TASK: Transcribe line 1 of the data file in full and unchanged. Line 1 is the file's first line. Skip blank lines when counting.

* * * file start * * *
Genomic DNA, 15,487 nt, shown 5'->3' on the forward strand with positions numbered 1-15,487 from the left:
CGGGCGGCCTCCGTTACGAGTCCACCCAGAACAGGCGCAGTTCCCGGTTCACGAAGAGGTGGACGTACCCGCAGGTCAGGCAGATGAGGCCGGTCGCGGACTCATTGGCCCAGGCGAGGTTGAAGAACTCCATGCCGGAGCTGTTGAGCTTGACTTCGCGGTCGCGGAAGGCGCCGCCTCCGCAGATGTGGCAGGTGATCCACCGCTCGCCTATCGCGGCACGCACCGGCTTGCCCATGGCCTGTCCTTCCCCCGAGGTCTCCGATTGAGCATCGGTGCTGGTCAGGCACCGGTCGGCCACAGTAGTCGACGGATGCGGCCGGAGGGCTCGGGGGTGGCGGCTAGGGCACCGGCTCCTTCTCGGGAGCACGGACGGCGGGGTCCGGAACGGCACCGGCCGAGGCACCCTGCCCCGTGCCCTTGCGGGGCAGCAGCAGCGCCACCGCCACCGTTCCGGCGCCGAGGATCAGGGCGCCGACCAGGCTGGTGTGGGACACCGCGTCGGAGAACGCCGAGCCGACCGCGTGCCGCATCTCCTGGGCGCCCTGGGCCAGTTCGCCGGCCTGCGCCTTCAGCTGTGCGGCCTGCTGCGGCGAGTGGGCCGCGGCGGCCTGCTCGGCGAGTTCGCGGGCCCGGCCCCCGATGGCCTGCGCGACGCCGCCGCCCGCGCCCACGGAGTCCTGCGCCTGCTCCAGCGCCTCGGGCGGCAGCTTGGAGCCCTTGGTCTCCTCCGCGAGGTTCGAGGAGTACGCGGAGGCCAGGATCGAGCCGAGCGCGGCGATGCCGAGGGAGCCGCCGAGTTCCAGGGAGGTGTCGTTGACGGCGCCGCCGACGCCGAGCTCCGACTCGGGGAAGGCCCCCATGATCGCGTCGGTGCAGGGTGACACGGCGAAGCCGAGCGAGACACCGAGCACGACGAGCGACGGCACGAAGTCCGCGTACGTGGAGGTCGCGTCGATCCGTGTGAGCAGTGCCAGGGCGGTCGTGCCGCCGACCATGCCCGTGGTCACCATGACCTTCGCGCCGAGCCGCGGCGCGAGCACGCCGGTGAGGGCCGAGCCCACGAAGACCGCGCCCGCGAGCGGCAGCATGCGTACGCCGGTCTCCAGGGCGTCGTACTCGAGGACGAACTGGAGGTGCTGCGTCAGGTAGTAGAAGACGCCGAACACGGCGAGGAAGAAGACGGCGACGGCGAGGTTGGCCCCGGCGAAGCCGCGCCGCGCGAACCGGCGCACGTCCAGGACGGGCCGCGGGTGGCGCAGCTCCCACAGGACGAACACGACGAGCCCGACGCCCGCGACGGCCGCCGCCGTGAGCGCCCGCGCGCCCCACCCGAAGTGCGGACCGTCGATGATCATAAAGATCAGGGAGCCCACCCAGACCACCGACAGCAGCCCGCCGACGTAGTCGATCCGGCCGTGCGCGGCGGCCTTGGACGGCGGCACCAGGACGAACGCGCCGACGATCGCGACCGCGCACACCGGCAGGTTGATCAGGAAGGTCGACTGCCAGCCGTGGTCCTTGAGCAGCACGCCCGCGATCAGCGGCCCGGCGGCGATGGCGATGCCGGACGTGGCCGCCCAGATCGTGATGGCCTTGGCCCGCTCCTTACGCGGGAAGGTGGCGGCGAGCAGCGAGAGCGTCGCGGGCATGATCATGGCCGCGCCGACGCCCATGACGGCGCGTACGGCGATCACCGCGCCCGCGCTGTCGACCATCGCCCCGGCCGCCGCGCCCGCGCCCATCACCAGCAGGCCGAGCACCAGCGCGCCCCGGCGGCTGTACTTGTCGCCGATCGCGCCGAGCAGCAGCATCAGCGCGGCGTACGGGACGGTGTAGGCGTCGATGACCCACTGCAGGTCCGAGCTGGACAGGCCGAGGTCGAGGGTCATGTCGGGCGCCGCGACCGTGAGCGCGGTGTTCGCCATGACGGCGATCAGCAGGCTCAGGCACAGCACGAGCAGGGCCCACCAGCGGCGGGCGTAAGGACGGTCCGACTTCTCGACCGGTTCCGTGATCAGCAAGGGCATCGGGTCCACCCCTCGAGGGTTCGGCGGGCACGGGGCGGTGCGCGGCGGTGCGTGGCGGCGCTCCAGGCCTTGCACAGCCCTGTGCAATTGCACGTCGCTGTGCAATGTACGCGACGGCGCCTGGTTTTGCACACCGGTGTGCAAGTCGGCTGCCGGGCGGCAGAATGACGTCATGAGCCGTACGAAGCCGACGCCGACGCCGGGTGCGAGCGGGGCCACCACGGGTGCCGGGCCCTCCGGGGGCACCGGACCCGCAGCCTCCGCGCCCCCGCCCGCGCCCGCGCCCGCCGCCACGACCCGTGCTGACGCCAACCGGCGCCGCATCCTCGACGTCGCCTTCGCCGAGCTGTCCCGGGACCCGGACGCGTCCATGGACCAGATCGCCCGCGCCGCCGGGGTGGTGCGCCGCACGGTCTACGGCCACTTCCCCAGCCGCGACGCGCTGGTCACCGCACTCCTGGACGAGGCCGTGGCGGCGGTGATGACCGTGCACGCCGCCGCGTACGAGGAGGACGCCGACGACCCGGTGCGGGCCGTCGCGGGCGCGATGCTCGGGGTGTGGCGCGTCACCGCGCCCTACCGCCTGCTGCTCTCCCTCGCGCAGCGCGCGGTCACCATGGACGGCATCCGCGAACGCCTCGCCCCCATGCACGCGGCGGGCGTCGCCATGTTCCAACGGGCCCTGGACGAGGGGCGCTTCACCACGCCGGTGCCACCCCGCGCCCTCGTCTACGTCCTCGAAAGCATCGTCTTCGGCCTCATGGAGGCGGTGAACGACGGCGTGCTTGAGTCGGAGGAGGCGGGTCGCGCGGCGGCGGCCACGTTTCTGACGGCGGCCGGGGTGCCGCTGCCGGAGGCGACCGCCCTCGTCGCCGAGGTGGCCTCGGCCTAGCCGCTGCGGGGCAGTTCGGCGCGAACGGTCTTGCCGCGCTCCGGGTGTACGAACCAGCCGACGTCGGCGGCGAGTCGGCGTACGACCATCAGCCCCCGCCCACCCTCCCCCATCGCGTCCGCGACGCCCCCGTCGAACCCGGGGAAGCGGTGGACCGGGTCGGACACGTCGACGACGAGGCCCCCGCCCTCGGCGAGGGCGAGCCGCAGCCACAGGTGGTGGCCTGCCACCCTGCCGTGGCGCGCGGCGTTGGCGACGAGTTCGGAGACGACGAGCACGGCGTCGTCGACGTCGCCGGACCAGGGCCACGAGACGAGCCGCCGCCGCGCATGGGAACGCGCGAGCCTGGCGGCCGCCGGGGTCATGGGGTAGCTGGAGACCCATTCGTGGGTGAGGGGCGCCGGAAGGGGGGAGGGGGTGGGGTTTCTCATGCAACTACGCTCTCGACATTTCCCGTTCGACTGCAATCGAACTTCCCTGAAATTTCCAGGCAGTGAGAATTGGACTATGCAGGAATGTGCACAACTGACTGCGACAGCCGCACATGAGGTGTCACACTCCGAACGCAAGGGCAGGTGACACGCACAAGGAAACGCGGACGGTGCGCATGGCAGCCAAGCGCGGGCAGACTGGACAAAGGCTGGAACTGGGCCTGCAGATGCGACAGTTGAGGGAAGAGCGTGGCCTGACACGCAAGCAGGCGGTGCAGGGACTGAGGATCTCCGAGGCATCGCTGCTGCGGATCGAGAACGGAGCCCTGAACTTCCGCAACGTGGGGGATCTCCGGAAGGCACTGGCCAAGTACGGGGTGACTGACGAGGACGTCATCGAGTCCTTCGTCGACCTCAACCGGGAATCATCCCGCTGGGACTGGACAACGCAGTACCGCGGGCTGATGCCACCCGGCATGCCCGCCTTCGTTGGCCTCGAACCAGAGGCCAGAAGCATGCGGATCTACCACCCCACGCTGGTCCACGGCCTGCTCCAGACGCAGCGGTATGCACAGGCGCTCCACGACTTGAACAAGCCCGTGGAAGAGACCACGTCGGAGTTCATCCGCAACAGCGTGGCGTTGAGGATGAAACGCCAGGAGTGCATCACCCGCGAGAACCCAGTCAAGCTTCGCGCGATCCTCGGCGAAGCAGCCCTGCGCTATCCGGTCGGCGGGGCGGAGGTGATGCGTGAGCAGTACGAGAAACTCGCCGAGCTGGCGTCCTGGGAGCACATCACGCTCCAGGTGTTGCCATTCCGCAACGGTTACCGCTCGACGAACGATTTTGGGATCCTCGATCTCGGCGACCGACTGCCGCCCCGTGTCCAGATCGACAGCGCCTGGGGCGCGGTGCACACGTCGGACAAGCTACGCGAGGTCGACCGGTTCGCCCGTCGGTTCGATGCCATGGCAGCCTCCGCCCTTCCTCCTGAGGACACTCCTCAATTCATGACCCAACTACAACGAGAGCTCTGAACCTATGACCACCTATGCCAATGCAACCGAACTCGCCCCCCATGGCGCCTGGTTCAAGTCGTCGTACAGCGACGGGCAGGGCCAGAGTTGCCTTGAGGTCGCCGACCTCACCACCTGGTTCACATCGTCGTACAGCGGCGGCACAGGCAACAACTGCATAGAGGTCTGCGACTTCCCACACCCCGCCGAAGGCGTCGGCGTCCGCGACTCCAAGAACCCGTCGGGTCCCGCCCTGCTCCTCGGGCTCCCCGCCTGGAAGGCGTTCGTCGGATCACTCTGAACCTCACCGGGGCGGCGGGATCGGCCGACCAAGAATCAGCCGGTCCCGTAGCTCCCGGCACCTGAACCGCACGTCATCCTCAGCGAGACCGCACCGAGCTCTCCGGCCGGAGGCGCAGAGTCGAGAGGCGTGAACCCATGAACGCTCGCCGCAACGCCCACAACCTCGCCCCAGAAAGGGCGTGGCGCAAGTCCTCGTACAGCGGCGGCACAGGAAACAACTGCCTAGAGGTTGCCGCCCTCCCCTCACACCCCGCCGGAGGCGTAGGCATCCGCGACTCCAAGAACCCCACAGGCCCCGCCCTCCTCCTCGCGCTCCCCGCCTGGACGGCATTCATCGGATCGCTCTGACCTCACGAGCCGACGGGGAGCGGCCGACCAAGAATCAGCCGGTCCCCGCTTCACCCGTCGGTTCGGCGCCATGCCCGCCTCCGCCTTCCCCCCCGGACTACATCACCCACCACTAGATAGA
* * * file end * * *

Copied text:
Genomic DNA, 15,487 nt, shown 5'->3' on the forward strand with positions numbered 1-15,487 from the left: